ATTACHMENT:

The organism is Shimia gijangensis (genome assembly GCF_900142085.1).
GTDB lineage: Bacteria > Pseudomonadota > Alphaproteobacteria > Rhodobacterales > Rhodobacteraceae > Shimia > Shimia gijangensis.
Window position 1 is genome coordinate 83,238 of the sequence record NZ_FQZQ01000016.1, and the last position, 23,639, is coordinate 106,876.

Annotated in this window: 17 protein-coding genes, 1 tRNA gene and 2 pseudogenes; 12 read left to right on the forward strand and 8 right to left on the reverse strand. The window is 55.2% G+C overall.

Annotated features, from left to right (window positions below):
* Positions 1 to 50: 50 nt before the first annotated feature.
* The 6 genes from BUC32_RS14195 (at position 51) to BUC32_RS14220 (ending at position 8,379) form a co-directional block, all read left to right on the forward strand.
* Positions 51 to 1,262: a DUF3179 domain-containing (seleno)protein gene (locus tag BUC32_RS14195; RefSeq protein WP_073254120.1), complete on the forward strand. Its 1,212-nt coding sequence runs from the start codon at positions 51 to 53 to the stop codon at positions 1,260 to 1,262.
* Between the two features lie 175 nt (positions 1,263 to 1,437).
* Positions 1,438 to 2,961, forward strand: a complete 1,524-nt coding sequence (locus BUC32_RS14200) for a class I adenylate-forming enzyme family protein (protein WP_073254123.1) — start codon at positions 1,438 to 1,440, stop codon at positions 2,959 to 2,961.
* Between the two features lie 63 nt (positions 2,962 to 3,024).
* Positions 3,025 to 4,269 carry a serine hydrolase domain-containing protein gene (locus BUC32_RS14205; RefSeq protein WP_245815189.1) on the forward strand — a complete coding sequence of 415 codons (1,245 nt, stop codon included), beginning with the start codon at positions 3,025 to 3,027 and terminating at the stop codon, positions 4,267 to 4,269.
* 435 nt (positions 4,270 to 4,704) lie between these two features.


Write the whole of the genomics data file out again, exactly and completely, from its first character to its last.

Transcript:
The organism is Shimia gijangensis (genome assembly GCF_900142085.1).
GTDB lineage: Bacteria > Pseudomonadota > Alphaproteobacteria > Rhodobacterales > Rhodobacteraceae > Shimia > Shimia gijangensis.
Window position 1 is genome coordinate 83,238 of the sequence record NZ_FQZQ01000016.1, and the last position, 23,639, is coordinate 106,876.

Annotated in this window: 17 protein-coding genes, 1 tRNA gene and 2 pseudogenes; 12 read left to right on the forward strand and 8 right to left on the reverse strand. The window is 55.2% G+C overall.

Annotated features, from left to right (window positions below):
* Positions 1 to 50: 50 nt before the first annotated feature.
* The 6 genes from BUC32_RS14195 (at position 51) to BUC32_RS14220 (ending at position 8,379) form a co-directional block, all read left to right on the forward strand.
* Positions 51 to 1,262: a DUF3179 domain-containing (seleno)protein gene (locus tag BUC32_RS14195; RefSeq protein WP_073254120.1), complete on the forward strand. Its 1,212-nt coding sequence runs from the start codon at positions 51 to 53 to the stop codon at positions 1,260 to 1,262.
* Between the two features lie 175 nt (positions 1,263 to 1,437).
* Positions 1,438 to 2,961, forward strand: a complete 1,524-nt coding sequence (locus BUC32_RS14200) for a class I adenylate-forming enzyme family protein (protein WP_073254123.1) — start codon at positions 1,438 to 1,440, stop codon at positions 2,959 to 2,961.
* Between the two features lie 63 nt (positions 2,962 to 3,024).
* Positions 3,025 to 4,269 carry a serine hydrolase domain-containing protein gene (locus BUC32_RS14205; RefSeq protein WP_245815189.1) on the forward strand — a complete coding sequence of 415 codons (1,245 nt, stop codon included), beginning with the start codon at positions 3,025 to 3,027 and terminating at the stop codon, positions 4,267 to 4,269.
* 435 nt (positions 4,270 to 4,704) lie between these two features.